Mega units?

Does anybody know what the field rules are for the EFS and how some of these companies are making these 1,000 acre) mega units? I thought it was 640 acres + 10% tolerance but apparently not. Does anybody know the answer to this???

Dear Mr. Chevalier,

The first place to look for an answer is in the pooling provision of your lease form. I suspect that for gas, the lessee may pool the lands covered hereby with other lands, not to exceed 640 acres, plus a tolerance of 10%. If any governmental authority requires or permits larger units than those described to obtain a full allowable, the unit size can be increased to the unit size that the appropriate governmental authority requires of permits.

Here is the problem. The RRC commission my REQUIRE units be of a certain size (in horizontal wells, it is based on a formula based on lateral length plus acreage times a fraction), but the may ALLOW units to be of a size LARGER than those required to obtain a full allowable.

In decent lease forms, the lessor agrees to allow to pool their acreage of XX acres, or larger units if REQUIRED to obtain a full allowable.

Read your lease form and tell me what it says. (Probably paragraph 4).

The industry is just beginning to drill ultra-long laterals and has proven it works up in the Bakken Shale where 1280-acre spacing is common. We're now beginning to see that mindset shift to the gas plays and other liquids-rich plays (Niobrara, Eagle Ford, Woodford, Cana-Woodford, and the Haynesville)

While you are diluted early on with larger units remember that you are getting a piece of a bigger pie as well. That allows you to have ownership in a larger number of wells over the long-term instead of having all your eggs in one basket.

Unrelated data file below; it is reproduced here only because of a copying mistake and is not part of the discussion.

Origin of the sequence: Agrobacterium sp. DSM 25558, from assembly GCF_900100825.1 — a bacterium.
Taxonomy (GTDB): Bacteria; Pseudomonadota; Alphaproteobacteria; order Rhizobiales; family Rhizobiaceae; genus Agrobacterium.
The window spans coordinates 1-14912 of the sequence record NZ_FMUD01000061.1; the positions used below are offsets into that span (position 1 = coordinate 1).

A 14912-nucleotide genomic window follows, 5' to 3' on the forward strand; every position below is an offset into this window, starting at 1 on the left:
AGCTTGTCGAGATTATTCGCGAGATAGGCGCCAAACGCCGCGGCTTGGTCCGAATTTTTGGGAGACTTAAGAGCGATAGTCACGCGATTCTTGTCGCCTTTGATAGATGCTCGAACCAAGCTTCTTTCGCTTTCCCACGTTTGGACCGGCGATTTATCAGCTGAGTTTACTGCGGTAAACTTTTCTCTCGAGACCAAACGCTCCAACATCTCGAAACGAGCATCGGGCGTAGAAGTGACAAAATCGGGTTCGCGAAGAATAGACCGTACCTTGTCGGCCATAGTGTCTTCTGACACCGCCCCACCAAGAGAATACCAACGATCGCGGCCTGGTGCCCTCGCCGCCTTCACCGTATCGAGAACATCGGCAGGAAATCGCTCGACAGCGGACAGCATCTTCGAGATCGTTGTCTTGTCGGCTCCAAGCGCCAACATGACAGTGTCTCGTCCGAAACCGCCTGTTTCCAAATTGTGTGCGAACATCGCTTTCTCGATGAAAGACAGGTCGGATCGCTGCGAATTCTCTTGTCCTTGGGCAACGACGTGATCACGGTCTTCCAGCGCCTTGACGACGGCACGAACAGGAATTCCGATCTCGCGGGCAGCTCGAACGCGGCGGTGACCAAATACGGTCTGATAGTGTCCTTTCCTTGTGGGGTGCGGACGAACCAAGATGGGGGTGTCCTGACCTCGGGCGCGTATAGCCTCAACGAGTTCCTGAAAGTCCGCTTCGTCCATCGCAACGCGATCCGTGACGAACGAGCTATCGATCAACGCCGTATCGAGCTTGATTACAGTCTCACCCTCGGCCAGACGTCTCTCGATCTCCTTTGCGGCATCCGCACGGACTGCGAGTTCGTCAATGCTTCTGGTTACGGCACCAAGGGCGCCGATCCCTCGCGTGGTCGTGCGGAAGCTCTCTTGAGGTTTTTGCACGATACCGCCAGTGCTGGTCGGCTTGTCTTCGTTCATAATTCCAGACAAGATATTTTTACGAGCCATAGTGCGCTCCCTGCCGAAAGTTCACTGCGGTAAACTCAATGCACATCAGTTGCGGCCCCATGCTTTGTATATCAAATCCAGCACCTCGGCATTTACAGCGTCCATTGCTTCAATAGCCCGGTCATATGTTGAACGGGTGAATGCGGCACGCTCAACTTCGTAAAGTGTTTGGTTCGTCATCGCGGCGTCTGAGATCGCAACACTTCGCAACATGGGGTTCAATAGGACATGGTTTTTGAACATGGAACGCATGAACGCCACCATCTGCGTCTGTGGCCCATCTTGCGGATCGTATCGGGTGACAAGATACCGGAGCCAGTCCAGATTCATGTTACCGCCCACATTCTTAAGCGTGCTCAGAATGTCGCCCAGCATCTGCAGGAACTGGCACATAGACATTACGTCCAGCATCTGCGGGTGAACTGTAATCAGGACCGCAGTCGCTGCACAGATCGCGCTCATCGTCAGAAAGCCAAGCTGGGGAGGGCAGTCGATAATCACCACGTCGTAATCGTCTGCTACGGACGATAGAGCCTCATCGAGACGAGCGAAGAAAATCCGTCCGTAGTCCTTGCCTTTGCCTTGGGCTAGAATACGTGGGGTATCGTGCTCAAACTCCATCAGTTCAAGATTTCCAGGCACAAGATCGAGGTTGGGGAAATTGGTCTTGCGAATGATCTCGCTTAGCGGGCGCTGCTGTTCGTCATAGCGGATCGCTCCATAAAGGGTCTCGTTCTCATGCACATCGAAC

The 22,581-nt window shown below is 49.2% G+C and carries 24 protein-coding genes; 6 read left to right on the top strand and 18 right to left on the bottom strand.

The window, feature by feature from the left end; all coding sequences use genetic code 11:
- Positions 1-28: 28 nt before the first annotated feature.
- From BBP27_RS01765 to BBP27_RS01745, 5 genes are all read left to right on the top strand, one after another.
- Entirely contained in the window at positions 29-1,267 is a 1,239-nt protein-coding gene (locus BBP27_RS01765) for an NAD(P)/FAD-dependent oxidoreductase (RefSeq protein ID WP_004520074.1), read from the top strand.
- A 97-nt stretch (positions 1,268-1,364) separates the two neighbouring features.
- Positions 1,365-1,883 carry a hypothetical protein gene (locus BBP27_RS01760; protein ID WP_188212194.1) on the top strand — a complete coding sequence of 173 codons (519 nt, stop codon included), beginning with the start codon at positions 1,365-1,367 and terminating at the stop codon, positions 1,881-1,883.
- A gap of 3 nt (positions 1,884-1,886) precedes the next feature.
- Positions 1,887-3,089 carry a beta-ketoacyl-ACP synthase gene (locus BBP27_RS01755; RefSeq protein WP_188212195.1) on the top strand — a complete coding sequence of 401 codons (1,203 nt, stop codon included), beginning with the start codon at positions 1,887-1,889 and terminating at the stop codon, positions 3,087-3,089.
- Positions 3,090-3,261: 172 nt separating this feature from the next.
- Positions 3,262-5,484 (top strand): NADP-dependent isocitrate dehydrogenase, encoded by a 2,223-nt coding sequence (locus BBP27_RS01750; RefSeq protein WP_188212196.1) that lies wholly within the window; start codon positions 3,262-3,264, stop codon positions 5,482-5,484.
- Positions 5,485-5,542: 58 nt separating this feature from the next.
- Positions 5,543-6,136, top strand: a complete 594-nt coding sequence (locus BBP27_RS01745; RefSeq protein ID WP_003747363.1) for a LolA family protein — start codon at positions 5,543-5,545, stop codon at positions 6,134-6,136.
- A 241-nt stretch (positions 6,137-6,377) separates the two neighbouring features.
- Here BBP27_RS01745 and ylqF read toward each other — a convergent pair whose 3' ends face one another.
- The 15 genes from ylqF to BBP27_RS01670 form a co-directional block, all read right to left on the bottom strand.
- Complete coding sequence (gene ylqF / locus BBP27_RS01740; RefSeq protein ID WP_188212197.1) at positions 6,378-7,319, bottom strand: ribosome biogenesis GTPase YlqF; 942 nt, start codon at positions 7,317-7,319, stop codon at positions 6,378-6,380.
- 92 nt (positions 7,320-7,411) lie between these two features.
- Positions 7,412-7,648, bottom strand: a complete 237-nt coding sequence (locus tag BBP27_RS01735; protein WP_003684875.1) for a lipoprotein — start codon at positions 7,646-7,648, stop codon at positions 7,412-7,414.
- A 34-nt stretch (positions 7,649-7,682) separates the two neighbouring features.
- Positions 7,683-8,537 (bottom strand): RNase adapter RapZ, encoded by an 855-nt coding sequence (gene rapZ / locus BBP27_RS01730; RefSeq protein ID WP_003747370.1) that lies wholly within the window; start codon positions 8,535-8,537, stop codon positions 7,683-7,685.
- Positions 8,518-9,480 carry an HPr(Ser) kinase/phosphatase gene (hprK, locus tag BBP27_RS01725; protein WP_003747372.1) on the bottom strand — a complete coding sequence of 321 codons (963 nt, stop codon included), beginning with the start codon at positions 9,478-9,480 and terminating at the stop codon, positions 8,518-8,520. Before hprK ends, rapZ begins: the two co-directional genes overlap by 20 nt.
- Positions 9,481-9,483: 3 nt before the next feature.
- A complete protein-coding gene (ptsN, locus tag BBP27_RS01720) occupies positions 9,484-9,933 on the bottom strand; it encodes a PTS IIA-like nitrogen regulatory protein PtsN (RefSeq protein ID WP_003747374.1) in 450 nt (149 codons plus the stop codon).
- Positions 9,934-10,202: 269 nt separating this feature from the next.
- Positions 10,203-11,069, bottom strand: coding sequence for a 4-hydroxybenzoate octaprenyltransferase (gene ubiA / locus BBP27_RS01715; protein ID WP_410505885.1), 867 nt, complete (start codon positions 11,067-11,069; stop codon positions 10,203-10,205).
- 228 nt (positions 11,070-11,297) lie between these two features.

Regards,

R.T.

Mr. Dukes, sorry but I have to disagree on this. If you are actually in the producing zone and they are paying others with proceeds from your well who are not, it looks alot different. The follow on wells may not be drilled for 20 years, or ever. This is how I described it elsewhere. I will take 80% of your personal paycheck for ten years. In ten years, when the second well is drilled, you get to keep the proper amount you should have been paid all along. Ten years later, if and I say if, they drill a third well, you begin to get back the money you should have been paid for the first ten years. If this sounds good to you I will set up an account and you can start sending 80% of your earnings. Note that I do not promise you will get anything back. Just as I have no promise that I will ever see money from a second or third wells in my spacing that is draining someone elses minerals. I will have had the use of your money interest free for 20 years. But you are getting a slice of a bigger pie? Each person only has so many acres. Unless they discover your neighbor has more oil than you did there will be no increase. I personally have a couple of wells on 1280’s that are over 4 years old in ND. From looking at operators own numbers for lease expirations, they barely have enough rigs to keep ahead of lease expirations for the next 2 years. With a cost of up to a million dollars or more to lease a spacing and worse yet the climb in royalty rates, operators will not stop trying to hold by production the acres they have leased which are about to expire, to backtrack and drill a second well in my spacings. Operators are also scrambling to lease yet more acres. Operators are competing to get as much leased and held by production as they can because if they don’t, someone else will, and an oil co is nothing without acres to drill. I am certainly not thrilled with the fact that my money has been taken to pay others and I may be lucky to see my money’s return within 20 years with no interest. Before anyone says, you agreed to the pooling in the lease, I’d like to inform you I am unleased and signed no such agreement. If what is happening to me is not theft I should be able to walk into a bank vault and help myself, without asking. I’m good for it. I’ll bring it back in a decade or two. Will they be understanding? Or will I be in prison?